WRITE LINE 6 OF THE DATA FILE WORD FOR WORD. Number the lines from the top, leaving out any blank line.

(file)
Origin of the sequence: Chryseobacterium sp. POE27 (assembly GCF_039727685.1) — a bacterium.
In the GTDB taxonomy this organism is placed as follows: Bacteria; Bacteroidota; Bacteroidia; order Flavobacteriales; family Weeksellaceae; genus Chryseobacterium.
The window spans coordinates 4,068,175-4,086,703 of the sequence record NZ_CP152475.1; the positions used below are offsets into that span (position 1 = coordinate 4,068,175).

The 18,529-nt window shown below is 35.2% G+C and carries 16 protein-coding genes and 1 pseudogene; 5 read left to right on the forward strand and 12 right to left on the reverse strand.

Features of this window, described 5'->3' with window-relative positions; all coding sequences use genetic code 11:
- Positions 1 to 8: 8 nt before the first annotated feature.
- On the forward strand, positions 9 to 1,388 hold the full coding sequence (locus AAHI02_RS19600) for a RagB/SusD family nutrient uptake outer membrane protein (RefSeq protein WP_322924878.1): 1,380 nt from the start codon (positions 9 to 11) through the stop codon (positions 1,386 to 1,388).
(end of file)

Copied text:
- Positions 1 to 8: 8 nt before the first annotated feature.